I was honored to be asked by a mentor and friend to sit in on a meeting of a corporation that was having some ERP implementation–shall we say–difficulties. It was eyeopening in several ways. I’ll start with hourly rates. I’m still thinking through the rest of the items.
Turns out there were two firms helping this company implement–a horizontal software integrator and a narrow vertical vendor–both of them used the hourly rate billing model. The total fee–as best I could add–were close to $500,000. The client was unhappy primarily because they didn’t get enough service. The consultants weren’t there when they were needed. Several items didn’t get done that the consultants should have been responsible for. To top it all off, there were system problems and the project wasn’t yet finished. The fees, by the way, seemed to be about 50% or so “over budget” from the client’s perspective. Bad juju all around.
The fee analysis the consultants brought showed that they were–indeed–well within budget. The problem was that several changes had been requested, additional work was required, and when you added this in the budget was right as rain. Their numbers didn’t look wrong to me; looked pretty much like every hourly implementation project I’ve done in the last 25 or 30 years.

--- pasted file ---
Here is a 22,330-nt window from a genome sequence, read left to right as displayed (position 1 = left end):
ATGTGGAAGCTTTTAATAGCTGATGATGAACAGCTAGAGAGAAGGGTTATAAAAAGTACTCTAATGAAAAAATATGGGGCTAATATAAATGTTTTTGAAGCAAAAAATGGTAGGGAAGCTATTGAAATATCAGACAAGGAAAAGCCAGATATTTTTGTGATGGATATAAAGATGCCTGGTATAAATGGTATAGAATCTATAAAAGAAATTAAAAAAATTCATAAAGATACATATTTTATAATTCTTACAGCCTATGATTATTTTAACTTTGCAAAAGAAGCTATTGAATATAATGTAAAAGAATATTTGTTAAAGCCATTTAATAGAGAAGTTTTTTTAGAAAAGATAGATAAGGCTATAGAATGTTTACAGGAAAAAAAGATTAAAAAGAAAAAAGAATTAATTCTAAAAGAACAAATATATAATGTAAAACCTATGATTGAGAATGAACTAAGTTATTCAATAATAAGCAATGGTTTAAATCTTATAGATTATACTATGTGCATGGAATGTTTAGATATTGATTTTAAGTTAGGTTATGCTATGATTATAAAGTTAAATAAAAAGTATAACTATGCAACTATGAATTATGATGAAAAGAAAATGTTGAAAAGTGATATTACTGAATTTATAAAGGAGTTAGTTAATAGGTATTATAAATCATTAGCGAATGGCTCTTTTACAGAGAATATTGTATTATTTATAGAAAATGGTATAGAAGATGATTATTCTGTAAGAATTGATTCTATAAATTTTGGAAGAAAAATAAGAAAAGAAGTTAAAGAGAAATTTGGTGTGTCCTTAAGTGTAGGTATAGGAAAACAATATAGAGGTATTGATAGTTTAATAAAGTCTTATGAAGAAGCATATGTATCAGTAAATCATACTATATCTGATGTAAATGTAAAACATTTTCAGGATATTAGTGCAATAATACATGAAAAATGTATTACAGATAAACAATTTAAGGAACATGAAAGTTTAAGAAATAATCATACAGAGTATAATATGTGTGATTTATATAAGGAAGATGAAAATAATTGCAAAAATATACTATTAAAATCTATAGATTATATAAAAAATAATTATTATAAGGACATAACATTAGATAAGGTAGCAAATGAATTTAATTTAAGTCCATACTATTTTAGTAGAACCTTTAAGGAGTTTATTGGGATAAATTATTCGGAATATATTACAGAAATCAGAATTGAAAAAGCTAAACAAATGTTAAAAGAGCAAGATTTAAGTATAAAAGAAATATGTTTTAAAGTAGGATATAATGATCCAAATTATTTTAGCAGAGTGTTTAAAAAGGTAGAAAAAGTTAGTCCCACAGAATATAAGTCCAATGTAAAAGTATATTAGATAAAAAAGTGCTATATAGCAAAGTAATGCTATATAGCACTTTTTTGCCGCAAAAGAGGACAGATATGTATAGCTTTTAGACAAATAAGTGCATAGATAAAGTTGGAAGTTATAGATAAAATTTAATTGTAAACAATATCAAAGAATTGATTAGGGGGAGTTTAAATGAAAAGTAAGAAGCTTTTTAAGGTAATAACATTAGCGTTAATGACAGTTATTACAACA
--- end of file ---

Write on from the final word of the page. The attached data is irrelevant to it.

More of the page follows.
The point, though, is that the client isn’t happy. And they think they’ve been overcharged. And they didn’t get services they needed.
All of this is the result of a client that wanted to hold costs down (which every client should), and a consultant that wanted their client to be happy with the fee and the implementation. In truth, I don’t see any way that the consultant / implementers could have avoided the issue, gotten the work, and still made the client happy. Here are the options:
Prepare an Inclusive Budget Based on Past ERP Experience (READ: High, but realistic)
Result: the fees look out of kilter with other competitors, project is lost, client winds up with a lower priced competitor. The project often goes over budget and the client doesn’t get the ROI they had anticipated.
Prepare a Low Budget Direct at Selling the ERP Work
Unfortunately, this is sometimes done. Sometimes clients pick the “three days of training” option. Then I get a call when three days of training results in the installation of the product and nothing more.
Prepare a “Happy Path” Budget
This option assumes that nothing goes wrong, that the client has enough internal expertise to solve the problems that arise, and that management won’t get hacked when the project is over budget and late. This is what the consultant in this case did.
Only the first and last options are ethical. The first won’t get you much work. The last almost guarantees that the project will be over budget and late (which is why most projects are over budget and late).
There’s one more option–the one Data Guidance Group is committed to–guaranteed or fixed fee pricing. This requires the consultant to set a realistic scope (or provide realistic options for scope), and gives the consultant incentive to manage the scope. The projects we’ve done on a fixed fee basis (now 100% of our projects) have resulted in 100% satisfaction from clients, no overcharges, and much better outcomes. There have been change orders, but our clients are good at understanding scope.